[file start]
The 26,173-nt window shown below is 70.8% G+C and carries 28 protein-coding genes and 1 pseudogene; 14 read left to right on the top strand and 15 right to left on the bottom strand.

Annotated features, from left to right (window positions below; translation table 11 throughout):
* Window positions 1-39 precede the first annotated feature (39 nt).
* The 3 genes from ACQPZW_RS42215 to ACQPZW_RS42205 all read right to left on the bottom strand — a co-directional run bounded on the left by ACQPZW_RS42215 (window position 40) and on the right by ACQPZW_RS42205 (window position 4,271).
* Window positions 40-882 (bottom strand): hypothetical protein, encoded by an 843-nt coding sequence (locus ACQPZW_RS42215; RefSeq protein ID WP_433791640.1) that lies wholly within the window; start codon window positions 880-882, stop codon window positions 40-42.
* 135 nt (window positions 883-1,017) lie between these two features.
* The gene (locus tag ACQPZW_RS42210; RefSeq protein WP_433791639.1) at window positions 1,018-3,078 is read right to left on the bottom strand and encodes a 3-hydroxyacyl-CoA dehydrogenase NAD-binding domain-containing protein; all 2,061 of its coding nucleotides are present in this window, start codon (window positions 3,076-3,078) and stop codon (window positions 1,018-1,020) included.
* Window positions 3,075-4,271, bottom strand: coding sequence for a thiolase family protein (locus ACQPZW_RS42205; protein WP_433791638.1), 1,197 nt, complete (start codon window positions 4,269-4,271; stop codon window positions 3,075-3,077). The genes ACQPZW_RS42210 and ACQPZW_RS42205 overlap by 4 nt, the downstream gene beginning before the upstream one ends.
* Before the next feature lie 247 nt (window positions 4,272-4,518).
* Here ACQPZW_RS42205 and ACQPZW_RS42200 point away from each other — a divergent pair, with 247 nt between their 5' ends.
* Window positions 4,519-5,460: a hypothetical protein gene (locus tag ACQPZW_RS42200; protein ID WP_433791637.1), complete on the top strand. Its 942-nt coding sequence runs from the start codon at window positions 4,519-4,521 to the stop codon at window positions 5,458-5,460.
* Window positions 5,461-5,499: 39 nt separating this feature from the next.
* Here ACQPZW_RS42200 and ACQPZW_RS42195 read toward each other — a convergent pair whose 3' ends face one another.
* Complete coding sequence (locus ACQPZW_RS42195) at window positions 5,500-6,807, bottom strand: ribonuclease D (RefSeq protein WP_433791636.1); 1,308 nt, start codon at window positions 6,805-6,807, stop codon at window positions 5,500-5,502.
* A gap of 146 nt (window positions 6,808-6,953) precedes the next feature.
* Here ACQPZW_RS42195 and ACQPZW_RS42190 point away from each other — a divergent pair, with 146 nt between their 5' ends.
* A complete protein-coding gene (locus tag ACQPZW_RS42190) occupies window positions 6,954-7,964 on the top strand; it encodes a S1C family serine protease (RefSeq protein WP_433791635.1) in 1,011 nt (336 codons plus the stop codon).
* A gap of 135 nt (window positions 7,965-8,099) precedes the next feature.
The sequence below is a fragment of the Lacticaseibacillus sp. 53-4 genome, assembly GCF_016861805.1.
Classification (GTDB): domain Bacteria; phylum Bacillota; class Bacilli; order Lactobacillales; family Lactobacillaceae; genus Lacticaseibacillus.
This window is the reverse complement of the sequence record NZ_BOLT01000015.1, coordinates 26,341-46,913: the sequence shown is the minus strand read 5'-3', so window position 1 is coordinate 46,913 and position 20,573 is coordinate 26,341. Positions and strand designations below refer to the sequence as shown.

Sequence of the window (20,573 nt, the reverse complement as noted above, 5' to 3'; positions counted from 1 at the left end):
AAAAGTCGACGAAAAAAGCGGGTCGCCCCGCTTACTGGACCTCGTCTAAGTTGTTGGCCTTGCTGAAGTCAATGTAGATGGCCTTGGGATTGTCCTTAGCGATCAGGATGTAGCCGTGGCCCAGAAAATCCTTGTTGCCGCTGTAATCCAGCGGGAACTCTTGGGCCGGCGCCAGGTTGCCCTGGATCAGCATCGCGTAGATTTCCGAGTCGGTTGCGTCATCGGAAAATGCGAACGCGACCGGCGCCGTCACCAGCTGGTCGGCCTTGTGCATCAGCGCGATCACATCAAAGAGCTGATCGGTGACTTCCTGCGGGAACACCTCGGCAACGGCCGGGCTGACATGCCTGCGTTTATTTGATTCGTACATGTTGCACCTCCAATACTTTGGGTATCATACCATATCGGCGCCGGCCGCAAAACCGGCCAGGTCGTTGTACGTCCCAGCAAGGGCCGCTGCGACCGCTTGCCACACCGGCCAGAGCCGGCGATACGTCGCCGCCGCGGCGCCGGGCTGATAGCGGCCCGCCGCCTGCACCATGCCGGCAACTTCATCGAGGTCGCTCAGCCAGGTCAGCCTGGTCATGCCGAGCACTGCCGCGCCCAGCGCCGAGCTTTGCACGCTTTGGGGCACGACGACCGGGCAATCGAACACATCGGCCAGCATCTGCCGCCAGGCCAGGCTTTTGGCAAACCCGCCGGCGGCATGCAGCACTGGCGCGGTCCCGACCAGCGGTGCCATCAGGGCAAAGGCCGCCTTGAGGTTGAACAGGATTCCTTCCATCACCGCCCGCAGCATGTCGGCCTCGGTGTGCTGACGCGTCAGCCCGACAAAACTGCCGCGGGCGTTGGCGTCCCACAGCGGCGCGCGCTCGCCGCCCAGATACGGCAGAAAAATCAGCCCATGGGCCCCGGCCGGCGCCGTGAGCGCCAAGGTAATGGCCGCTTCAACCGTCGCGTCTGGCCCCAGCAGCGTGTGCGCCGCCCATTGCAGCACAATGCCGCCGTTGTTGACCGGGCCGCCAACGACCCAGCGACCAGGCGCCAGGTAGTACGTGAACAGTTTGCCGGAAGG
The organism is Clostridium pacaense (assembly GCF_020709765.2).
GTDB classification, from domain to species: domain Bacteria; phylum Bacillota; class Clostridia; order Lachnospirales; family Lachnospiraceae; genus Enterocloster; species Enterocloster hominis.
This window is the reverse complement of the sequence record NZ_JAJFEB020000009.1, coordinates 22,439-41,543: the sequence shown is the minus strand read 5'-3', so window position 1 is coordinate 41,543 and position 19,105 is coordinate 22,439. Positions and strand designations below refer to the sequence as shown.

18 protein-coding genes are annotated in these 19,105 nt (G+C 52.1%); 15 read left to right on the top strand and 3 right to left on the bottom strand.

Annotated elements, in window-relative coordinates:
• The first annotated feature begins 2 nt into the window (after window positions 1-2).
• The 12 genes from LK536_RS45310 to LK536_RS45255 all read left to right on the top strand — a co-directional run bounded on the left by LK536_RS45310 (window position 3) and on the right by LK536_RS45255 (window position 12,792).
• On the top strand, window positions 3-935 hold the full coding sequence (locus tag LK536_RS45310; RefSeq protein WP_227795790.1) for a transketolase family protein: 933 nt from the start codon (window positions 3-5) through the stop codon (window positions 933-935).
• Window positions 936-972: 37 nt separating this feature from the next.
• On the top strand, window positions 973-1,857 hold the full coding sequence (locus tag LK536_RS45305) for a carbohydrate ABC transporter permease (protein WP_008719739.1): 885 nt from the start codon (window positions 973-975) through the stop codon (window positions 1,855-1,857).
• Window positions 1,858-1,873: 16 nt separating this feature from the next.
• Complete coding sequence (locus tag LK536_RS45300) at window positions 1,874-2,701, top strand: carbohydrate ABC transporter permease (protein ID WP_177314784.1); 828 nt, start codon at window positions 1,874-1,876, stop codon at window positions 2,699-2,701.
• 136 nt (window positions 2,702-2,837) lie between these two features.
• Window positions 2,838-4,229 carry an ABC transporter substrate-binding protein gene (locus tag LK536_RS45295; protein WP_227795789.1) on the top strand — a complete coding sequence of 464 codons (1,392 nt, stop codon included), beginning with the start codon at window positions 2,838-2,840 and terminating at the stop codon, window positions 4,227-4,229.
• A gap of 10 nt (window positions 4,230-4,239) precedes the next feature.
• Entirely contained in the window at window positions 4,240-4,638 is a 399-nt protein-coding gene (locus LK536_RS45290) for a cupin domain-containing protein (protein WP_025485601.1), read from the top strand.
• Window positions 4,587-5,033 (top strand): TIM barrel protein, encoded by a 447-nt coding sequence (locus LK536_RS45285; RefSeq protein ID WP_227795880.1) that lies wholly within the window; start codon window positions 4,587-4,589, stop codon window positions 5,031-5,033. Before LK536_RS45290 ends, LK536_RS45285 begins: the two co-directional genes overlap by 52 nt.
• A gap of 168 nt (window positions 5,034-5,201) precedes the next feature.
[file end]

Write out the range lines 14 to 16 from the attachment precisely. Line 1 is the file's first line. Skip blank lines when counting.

* Complete coding sequence (locus ACQPZW_RS42195) at window positions 5,500-6,807, bottom strand: ribonuclease D (RefSeq protein WP_433791636.1); 1,308 nt, start codon at window positions 6,805-6,807, stop codon at window positions 5,500-5,502.
* A gap of 146 nt (window positions 6,808-6,953) precedes the next feature.
* Here ACQPZW_RS42195 and ACQPZW_RS42190 point away from each other — a divergent pair, with 146 nt between their 5' ends.